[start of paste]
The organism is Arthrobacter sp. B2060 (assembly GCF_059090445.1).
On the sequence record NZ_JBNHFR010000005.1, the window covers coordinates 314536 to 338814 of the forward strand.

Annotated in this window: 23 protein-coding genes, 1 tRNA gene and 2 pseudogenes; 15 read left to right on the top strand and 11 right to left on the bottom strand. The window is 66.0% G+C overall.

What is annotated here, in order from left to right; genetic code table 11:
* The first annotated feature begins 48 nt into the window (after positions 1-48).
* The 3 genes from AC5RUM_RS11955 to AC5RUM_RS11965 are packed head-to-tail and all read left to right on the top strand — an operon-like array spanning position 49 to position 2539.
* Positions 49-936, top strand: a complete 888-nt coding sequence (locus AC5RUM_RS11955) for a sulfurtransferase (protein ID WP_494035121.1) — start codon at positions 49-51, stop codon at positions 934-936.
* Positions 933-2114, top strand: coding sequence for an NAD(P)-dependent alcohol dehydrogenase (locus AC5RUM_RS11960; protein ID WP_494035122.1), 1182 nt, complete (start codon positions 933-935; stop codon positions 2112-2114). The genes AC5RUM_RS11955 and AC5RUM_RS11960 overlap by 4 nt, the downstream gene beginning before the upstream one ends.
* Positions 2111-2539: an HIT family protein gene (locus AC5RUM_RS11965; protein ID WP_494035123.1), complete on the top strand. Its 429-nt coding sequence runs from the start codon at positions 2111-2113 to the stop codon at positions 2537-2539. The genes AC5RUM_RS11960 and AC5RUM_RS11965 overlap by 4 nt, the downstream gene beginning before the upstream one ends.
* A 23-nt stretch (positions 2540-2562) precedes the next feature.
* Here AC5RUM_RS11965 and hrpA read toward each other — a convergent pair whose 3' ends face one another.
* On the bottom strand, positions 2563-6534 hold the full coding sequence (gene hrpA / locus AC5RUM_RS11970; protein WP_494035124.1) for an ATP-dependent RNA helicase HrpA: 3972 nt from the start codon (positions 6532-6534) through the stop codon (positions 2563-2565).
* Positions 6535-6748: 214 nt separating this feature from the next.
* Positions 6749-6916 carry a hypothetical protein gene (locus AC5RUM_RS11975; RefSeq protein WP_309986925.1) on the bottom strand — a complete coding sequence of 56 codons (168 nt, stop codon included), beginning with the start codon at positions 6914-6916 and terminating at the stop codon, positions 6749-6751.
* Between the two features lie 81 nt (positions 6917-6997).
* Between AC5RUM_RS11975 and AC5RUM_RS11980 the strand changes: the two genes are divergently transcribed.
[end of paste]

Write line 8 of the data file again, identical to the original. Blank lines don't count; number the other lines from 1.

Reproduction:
* Positions 933-2114, top strand: coding sequence for an NAD(P)-dependent alcohol dehydrogenase (locus AC5RUM_RS11960; protein ID WP_494035122.1), 1182 nt, complete (start codon positions 933-935; stop codon positions 2112-2114). The genes AC5RUM_RS11955 and AC5RUM_RS11960 overlap by 4 nt, the downstream gene beginning before the upstream one ends.